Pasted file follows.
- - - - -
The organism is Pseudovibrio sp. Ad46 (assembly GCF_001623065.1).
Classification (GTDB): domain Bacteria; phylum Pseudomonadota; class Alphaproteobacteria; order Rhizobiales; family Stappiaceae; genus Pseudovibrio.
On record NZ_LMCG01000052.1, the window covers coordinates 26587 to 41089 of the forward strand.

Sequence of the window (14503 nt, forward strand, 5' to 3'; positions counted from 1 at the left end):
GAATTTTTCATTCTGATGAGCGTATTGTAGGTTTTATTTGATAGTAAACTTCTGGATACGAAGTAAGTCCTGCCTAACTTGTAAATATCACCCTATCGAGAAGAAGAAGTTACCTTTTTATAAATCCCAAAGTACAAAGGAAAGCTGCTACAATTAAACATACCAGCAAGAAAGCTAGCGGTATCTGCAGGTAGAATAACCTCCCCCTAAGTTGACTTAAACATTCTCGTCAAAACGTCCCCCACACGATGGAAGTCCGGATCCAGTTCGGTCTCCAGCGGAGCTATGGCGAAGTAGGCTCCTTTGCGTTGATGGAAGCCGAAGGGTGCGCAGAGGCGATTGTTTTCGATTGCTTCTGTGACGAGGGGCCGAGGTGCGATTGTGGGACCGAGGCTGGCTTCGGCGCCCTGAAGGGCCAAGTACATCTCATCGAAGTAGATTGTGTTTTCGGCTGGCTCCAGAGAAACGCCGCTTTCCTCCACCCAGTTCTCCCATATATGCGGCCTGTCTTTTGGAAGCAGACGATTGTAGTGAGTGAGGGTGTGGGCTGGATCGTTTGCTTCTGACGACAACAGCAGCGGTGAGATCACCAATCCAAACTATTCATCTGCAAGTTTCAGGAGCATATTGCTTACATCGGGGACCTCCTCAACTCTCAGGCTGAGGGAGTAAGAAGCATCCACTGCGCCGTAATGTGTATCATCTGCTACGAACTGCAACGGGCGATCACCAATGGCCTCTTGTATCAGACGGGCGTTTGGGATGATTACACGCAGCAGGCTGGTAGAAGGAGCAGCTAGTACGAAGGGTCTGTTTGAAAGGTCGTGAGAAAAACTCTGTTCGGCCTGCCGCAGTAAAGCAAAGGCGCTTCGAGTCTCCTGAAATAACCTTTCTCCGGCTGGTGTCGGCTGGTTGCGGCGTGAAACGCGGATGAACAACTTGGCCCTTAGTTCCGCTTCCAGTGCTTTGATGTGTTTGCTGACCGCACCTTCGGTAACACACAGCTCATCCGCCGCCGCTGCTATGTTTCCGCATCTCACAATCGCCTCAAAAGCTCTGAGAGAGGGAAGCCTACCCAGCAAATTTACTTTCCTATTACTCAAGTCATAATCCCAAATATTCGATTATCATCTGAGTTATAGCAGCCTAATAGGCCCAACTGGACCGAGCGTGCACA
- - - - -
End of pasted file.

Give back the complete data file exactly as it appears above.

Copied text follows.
The organism is Pseudovibrio sp. Ad46 (assembly GCF_001623065.1).
Classification (GTDB): domain Bacteria; phylum Pseudomonadota; class Alphaproteobacteria; order Rhizobiales; family Stappiaceae; genus Pseudovibrio.
On record NZ_LMCG01000052.1, the window covers coordinates 26587 to 41089 of the forward strand.

Sequence of the window (14503 nt, forward strand, 5' to 3'; positions counted from 1 at the left end):
GAATTTTTCATTCTGATGAGCGTATTGTAGGTTTTATTTGATAGTAAACTTCTGGATACGAAGTAAGTCCTGCCTAACTTGTAAATATCACCCTATCGAGAAGAAGAAGTTACCTTTTTATAAATCCCAAAGTACAAAGGAAAGCTGCTACAATTAAACATACCAGCAAGAAAGCTAGCGGTATCTGCAGGTAGAATAACCTCCCCCTAAGTTGACTTAAACATTCTCGTCAAAACGTCCCCCACACGATGGAAGTCCGGATCCAGTTCGGTCTCCAGCGGAGCTATGGCGAAGTAGGCTCCTTTGCGTTGATGGAAGCCGAAGGGTGCGCAGAGGCGATTGTTTTCGATTGCTTCTGTGACGAGGGGCCGAGGTGCGATTGTGGGACCGAGGCTGGCTTCGGCGCCCTGAAGGGCCAAGTACATCTCATCGAAGTAGATTGTGTTTTCGGCTGGCTCCAGAGAAACGCCGCTTTCCTCCACCCAGTTCTCCCATATATGCGGCCTGTCTTTTGGAAGCAGACGATTGTAGTGAGTGAGGGTGTGGGCTGGATCGTTTGCTTCTGACGACAACAGCAGCGGTGAGATCACCAATCCAAACTATTCATCTGCAAGTTTCAGGAGCATATTGCTTACATCGGGGACCTCCTCAACTCTCAGGCTGAGGGAGTAAGAAGCATCCACTGCGCCGTAATGTGTATCATCTGCTACGAACTGCAACGGGCGATCACCAATGGCCTCTTGTATCAGACGGGCGTTTGGGATGATTACACGCAGCAGGCTGGTAGAAGGAGCAGCTAGTACGAAGGGTCTGTTTGAAAGGTCGTGAGAAAAACTCTGTTCGGCCTGCCGCAGTAAAGCAAAGGCGCTTCGAGTCTCCTGAAATAACCTTTCTCCGGCTGGTGTCGGCTGGTTGCGGCGTGAAACGCGGATGAACAACTTGGCCCTTAGTTCCGCTTCCAGTGCTTTGATGTGTTTGCTGACCGCACCTTCGGTAACACACAGCTCATCCGCCGCCGCTGCTATGTTTCCGCATCTCACAATCGCCTCAAAAGCTCTGAGAGAGGGAAGCCTACCCAGCAAATTTACTTTCCTATTACTCAAGTCATAATCCCAAATATTCGATTATCATCTGAGTTATAGCAGCCTAATAGGCCCAACTGGACCGAGCGTGCACA